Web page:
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On The Generation Of Animals   

material of it is watery (the heat being acquired later). And the
seminal purgations are from the region of the diaphragm, for the first
principle of nature is there, so that the movements from the pudenda
are communicated to the chest, and the smells from the chest are
perceived through the respiration.


In men, then, and in other kinds, as said before, such deficiency
occurs sporadically, but the whole of the mule kind is sterile. The
reason has not been rightly given by Empedocles and Democritus, of
whom the former expresses himself obscurely, the latter more
intelligibly. For they offer their demonstration in the case of all
these animals alike which unite against their affinities. Democritus
says that the genital passages of mules are spoilt in the mother's
uterus because the animals from the first are not produced from
parents of the same kind. But we find that though this is so with
other animals they are none the less able to generate; yet, if this
were the reason, all others that unite in this manner ought to be
barren. Empedocles assigns as his reason that the mixture of the
'seeds' becomes dense, each of the two seminal fluids out of which
it is made being soft, for the hollows in each fit into the
densities of the other, and in such cases a hard substance is formed
out of soft ones, like bronze mingled with tin. Now he does not give
the correct reason in the case of bronze and tin- (we have spoken of
them in the Problems)- nor, to take general ground, does he take his
principles from the intelligible. How do the 'hollows' and 'solids'
fit into one another to make the mixing, e.g. in the case of wine
and water? This saying is quite beyond us; for how we are to
understand the 'hollows' of the wine and water is too far beyond our
perception. Again, when, as a matter of fact, horse is born of
horse, ass of ass, and mule of horse and ass in two ways according
as the parents are stallion and she-ass or jackass and mare, why in
the last case does there result something so 'dense' that the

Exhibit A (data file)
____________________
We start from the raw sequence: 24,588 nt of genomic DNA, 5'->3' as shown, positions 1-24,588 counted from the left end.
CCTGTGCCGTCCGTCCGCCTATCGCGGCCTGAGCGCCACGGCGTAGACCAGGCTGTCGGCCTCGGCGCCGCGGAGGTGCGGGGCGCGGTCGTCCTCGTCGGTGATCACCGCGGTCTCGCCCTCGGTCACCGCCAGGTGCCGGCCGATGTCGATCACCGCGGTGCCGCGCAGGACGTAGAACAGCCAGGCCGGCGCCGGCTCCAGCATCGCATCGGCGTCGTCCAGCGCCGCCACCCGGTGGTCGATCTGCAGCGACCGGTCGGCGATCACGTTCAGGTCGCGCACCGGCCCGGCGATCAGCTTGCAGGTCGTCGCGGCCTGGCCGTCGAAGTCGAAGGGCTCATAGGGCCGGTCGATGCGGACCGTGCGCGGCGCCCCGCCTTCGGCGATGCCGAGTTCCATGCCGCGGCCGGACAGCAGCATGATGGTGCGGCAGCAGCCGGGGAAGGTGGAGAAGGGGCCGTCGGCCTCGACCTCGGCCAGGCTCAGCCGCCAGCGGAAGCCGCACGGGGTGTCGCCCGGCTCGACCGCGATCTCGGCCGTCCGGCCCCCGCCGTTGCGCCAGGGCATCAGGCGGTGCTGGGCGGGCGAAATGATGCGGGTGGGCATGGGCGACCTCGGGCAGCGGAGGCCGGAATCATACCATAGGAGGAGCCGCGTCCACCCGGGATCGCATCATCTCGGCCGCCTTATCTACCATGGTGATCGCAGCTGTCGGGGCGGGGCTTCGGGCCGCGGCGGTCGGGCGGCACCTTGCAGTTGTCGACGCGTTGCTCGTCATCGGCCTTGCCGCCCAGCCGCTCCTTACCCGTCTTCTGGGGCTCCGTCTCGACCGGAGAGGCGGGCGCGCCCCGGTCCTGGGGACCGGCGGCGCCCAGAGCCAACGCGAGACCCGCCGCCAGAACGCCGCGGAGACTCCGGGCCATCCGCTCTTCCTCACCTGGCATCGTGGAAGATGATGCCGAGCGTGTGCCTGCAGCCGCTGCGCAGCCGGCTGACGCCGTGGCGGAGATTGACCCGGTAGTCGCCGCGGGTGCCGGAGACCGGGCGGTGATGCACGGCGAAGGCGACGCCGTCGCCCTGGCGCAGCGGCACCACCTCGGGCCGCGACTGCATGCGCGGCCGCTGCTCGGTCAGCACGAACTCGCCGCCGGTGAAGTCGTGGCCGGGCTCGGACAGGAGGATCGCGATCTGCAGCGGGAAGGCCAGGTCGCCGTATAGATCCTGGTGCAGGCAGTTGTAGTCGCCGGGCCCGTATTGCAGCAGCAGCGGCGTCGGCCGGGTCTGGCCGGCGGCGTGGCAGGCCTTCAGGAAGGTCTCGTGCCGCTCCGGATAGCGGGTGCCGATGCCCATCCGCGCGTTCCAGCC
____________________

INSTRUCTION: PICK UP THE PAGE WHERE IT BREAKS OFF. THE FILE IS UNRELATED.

offspring is sterile, whereas the offspring of male and female
horse, male and female ass, is not sterile? And yet the generative
fluid of the male and female horse is soft. But both sexes of the
horse cross with both sexes of the ass, and the offspring of both
crosses are barren, according to Empedocles, because from both is
produced something 'dense', the 'seeds' being 'soft'. If so, the
offspring of stallion and mare ought also to be sterile. If one of
them alone united with the ass, it might be said that the cause of the
mule's being unable to generate was the unlikeness of that one to
the generative fluid of the ass; but, as it is, whatever be the
character of that generative fluid with which it unites in the ass,
such it is also in the animal of its own kind. Then, again, the
argument is intended to apply to both male and female mules alike, but
the male does generate at seven years of age, it is said; it is the
female alone that is entirely sterile, and even she is so only because
she does not complete the development of the embryo, for a female mule
has been known to conceive.

Perhaps an abstract proof might appear to be more plausible than
those already given; I call it abstract because the more general it is
the further is it removed from the special principles involved. It
runs somewhat as follows. From male and female of the same species
there are born in course of nature male and female of the same species
as the parents, e.g. male and female puppies from male and female dog.
From parents of different species is born a young one different in
species; thus if a dog is different from a lion, the offspring of male
dog and lioness or of lion and bitch will be different from both
parents. If this is so, then since (1) mules are produced of both
sexes and are not different in species from one another, and (2) a
mule is born of horse and ass and these are different in species

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